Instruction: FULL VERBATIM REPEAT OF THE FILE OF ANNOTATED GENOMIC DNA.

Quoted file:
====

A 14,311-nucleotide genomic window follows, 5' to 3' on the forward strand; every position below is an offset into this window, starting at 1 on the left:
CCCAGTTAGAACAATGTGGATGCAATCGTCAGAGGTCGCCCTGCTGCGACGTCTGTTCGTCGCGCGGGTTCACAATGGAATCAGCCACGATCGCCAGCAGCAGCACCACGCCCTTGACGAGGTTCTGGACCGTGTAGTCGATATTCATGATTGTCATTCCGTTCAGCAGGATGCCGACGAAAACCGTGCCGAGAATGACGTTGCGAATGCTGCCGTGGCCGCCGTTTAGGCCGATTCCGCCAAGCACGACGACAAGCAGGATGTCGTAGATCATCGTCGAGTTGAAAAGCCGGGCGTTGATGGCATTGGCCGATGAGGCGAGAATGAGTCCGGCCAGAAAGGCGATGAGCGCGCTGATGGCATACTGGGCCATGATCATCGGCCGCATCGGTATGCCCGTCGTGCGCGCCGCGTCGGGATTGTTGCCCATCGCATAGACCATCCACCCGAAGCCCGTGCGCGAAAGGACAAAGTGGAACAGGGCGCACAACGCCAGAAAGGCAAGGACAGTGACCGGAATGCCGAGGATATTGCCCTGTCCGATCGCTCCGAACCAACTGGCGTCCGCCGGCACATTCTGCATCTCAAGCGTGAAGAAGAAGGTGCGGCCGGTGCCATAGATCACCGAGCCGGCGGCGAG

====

A 14,311-nucleotide genomic window follows, 5' to 3' on the forward strand; every position below is an offset into this window, starting at 1 on the left:
CCCAGTTAGAACAATGTGGATGCAATCGTCAGAGGTCGCCCTGCTGCGACGTCTGTTCGTCGCGCGGGTTCACAATGGAATCAGCCACGATCGCCAGCAGCAGCACCACGCCCTTGACGAGGTTCTGGACCGTGTAGTCGATATTCATGATTGTCATTCCGTTCAGCAGGATGCCGACGAAAACCGTGCCGAGAATGACGTTGCGAATGCTGCCGTGGCCGCCGTTTAGGCCGATTCCGCCAAGCACGACGACAAGCAGGATGTCGTAGATCATCGTCGAGTTGAAAAGCCGGGCGTTGATGGCATTGGCCGATGAGGCGAGAATGAGTCCGGCCAGAAAGGCGATGAGCGCGCTGATGGCATACTGGGCCATGATCATCGGCCGCATCGGTATGCCCGTCGTGCGCGCCGCGTCGGGATTGTTGCCCATCGCATAGACCATCCACCCGAAGCCCGTGCGCGAAAGGACAAAGTGGAACAGGGCGCACAACGCCAGAAAGGCAAGGACAGTGACCGGAATGCCGAGGATATTGCCCTGTCCGATCGCTCCGAACCAACTGGCGTCCGCCGGCACATTCTGCATCTCAAGCGTGAAGAAGAAGGTGCGGCCGGTGCCATAGATCACCGAGCCGGCGGCGAG